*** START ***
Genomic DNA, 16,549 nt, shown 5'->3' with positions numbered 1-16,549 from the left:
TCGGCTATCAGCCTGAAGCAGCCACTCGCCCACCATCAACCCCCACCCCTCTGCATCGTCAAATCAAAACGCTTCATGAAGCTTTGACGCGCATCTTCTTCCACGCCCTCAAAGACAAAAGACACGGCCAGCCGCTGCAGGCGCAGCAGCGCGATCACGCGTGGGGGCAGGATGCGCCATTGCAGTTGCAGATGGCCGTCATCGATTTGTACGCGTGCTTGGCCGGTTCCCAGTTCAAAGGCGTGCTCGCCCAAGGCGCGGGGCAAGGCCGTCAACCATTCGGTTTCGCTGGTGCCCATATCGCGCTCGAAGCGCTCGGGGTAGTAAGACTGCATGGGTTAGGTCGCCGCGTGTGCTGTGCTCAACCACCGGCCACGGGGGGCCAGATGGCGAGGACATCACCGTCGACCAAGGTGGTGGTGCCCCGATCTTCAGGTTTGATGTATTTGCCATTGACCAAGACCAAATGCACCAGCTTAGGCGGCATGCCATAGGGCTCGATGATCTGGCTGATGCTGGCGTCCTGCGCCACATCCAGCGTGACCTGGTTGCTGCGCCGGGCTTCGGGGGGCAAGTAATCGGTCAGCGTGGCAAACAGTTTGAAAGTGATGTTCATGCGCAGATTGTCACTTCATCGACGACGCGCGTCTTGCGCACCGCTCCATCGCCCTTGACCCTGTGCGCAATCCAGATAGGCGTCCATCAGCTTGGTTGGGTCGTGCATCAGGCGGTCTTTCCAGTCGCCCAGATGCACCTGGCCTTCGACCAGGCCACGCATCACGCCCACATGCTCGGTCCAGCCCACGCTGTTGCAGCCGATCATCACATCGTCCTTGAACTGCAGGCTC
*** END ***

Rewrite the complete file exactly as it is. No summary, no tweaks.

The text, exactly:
Genomic DNA, 16,549 nt, shown 5'->3' with positions numbered 1-16,549 from the left:
TCGGCTATCAGCCTGAAGCAGCCACTCGCCCACCATCAACCCCCACCCCTCTGCATCGTCAAATCAAAACGCTTCATGAAGCTTTGACGCGCATCTTCTTCCACGCCCTCAAAGACAAAAGACACGGCCAGCCGCTGCAGGCGCAGCAGCGCGATCACGCGTGGGGGCAGGATGCGCCATTGCAGTTGCAGATGGCCGTCATCGATTTGTACGCGTGCTTGGCCGGTTCCCAGTTCAAAGGCGTGCTCGCCCAAGGCGCGGGGCAAGGCCGTCAACCATTCGGTTTCGCTGGTGCCCATATCGCGCTCGAAGCGCTCGGGGTAGTAAGACTGCATGGGTTAGGTCGCCGCGTGTGCTGTGCTCAACCACCGGCCACGGGGGGCCAGATGGCGAGGACATCACCGTCGACCAAGGTGGTGGTGCCCCGATCTTCAGGTTTGATGTATTTGCCATTGACCAAGACCAAATGCACCAGCTTAGGCGGCATGCCATAGGGCTCGATGATCTGGCTGATGCTGGCGTCCTGCGCCACATCCAGCGTGACCTGGTTGCTGCGCCGGGCTTCGGGGGGCAAGTAATCGGTCAGCGTGGCAAACAGTTTGAAAGTGATGTTCATGCGCAGATTGTCACTTCATCGACGACGCGCGTCTTGCGCACCGCTCCATCGCCCTTGACCCTGTGCGCAATCCAGATAGGCGTCCATCAGCTTGGTTGGGTCGTGCATCAGGCGGTCTTTCCAGTCGCCCAGATGCACCTGGCCTTCGACCAGGCCACGCATCACGCCCACATGCTCGGTCCAGCCCACGCTGTTGCAGCCGATCATCACATCGTCCTTGAACTGCAGGCTC